FOOTNOTES

1.   David Cook, Richard Cook, and William Webster are not involved in this action.   The Cooks have been released by all the parties to this action and William Webster has been adjudged a bankrupt.

2.   Section 295-A of the Maine Partnership Act provides, in pertinent part:1.  Partnership liability.   Except as provided in subsection 2, all partners are liable:A.  Jointly and severally for everything chargeable to the partnership under section 293 and 294;  andB. Jointly for all other debts and obligation of the partnership. Any partner may enter into a separate obligation to perform a partnership contract.31 M.R.S.A. § 295-A (Supp.2000).

3.   Section 443 provides:1.  Rights and powers.   Except as provided in this chapter or in the partnership agreement, a general partner but not a limited partner of a limited partnership has the rights and powers and is subject to the restrictions of a partner in a partnership without limited partners.2. Liabilities. Except as provided in this chapter, a general partner of a limited partnership has the liabilities of a partner in a partnership without limited partners to persons other than the partnership and the other partners.   Except as provided in this chapter or in the partnership agreement, a general partner of a limited partnership has the liabilities of a partner in a partnership without limited partners to the partnership and to the other partners.31 M.R.S.A. § 443 (1996).

4.   With respect to the Casco guaranty, Liberty also argues that Morse Insurance's reimbursement claims fail because the guaranty expressly states that such rights are deferred until Casco has been paid in full.   Liberty's argument fails here for the same reasons stated in the discussion relating the U.S. Trust guaranty.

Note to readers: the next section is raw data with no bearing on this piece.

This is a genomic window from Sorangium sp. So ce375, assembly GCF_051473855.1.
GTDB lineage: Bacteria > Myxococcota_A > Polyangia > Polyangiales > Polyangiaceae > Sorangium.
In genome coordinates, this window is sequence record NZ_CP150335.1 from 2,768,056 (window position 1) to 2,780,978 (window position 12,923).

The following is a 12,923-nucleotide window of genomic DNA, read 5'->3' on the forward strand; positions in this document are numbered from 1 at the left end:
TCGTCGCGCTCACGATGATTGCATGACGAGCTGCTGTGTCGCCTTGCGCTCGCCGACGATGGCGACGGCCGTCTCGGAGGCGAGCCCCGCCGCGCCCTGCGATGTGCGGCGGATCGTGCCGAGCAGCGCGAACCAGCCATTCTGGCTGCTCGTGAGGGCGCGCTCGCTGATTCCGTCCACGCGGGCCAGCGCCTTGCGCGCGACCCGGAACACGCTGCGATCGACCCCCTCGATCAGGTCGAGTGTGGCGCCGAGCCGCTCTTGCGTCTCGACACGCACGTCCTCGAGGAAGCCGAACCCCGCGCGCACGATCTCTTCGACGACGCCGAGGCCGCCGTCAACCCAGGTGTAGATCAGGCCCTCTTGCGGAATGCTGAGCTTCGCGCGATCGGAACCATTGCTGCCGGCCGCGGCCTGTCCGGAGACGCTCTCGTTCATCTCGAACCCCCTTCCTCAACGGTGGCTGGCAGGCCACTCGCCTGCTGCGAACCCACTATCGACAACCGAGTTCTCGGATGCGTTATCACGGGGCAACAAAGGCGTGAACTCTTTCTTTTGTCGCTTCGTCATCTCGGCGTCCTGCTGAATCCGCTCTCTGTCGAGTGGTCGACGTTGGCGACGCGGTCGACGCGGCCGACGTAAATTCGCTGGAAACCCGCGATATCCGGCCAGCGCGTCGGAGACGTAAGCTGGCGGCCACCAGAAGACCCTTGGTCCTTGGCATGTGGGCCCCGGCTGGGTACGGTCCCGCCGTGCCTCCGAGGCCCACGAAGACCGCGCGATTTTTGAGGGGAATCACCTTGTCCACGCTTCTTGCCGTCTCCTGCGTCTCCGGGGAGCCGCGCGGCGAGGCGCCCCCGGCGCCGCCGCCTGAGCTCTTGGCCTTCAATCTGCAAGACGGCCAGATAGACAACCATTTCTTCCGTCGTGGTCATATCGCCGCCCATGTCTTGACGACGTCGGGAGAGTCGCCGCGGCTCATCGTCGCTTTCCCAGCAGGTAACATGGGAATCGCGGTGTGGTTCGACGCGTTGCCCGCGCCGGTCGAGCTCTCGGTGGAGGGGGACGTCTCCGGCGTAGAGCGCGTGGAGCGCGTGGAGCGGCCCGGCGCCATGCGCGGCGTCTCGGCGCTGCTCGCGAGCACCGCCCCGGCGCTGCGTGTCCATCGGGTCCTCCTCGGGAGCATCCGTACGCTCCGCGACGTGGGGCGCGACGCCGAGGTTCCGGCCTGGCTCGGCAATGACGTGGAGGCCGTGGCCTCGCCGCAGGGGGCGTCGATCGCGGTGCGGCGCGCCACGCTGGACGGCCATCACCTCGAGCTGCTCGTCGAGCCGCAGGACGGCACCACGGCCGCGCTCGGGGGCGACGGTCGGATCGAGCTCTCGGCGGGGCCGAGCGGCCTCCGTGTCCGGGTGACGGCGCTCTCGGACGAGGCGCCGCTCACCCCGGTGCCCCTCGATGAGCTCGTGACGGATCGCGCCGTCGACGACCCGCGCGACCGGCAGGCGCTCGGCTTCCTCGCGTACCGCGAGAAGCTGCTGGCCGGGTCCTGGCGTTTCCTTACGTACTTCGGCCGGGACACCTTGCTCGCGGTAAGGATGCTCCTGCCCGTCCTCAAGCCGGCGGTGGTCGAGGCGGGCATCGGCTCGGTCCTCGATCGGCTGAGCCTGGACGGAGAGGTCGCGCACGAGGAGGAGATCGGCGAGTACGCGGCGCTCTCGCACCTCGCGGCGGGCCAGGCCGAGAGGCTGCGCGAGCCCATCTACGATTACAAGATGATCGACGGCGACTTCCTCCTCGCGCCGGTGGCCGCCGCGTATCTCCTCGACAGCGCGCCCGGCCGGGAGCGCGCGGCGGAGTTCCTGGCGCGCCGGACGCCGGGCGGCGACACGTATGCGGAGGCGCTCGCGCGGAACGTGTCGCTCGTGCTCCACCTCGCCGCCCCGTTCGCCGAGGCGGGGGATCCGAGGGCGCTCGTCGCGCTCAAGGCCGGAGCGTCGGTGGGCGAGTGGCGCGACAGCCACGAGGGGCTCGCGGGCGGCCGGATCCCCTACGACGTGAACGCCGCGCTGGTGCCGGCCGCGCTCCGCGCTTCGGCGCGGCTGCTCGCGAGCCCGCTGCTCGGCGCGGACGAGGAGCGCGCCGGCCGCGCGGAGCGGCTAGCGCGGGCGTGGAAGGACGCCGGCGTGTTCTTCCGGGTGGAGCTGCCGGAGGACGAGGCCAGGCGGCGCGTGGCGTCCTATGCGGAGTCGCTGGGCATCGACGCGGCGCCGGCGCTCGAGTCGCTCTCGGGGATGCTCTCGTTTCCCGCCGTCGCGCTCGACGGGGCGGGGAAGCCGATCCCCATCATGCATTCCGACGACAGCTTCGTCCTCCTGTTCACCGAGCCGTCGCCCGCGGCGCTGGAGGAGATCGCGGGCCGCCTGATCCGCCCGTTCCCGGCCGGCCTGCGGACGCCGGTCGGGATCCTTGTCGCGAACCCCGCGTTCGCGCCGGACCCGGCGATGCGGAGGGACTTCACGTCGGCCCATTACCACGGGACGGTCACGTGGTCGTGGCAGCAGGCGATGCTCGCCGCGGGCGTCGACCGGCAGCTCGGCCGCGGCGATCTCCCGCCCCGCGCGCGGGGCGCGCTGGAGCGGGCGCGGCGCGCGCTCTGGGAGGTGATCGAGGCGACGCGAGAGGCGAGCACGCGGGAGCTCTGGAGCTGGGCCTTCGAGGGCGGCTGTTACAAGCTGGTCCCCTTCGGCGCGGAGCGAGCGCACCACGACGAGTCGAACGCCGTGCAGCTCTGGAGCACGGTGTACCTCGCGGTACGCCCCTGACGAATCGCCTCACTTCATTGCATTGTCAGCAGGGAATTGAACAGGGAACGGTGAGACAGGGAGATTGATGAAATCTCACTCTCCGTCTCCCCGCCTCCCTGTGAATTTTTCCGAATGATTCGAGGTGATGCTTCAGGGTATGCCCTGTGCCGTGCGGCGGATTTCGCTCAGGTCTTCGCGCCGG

5.   11 M.R.S.A. § 3-1310(2) provides, in relevant part:(2) Unless otherwise agreed and except as provided in subsection (1), if a note ․ is taken for an obligation, the obligation is suspended to the same extent the obligation would be discharged if an amount of money equal to the amount of the instrument were taken and the following rules apply.․(b) In the case of a note, suspension of the obligation continues until dishonor of the note or until it is paid.   Payment of the note results in discharge of the obligation to the extent of the payment.(c) Except as provided in paragraph (d), if the ․ note isdishonored and the obligee of the obligation for which the instrument was taken is the person entitled to enforce the instrument, the obligee may enforce either the instrument or the obligation.11 M.R.S.A. § 3-1310(2)(b) & (c) (1995).

6.   Section 752 provides that:All civil actions shall be commenced within 6 years after the cause of action accrues and not afterwards, except actions on a judgment or decree of any court of record of the United States, or of any state or of a justice of the peace in this State, and except as otherwise specially provided.14 M.R.S.A. § 752 (1980).

7.   MP Associates claims that the wording of the settlement agreement excluding it from the obligations therein was misinterpreted by Liberty.   MP Associates argues that the exclusionary language was intended to exclude MP from that particular settlement agreement, not from paying its guaranty obligations altogether.   MP contends that it had already separately paid to Morse Insurance (the other guarantor) its portion of the Casco liability, presumably to have Morse Insurance transfer the funds over to Casco once the settlement terms were reached.   It was because of this that MP claims it was excluded from the obligations undertaken in the settlement agreement.

RUDMAN, J.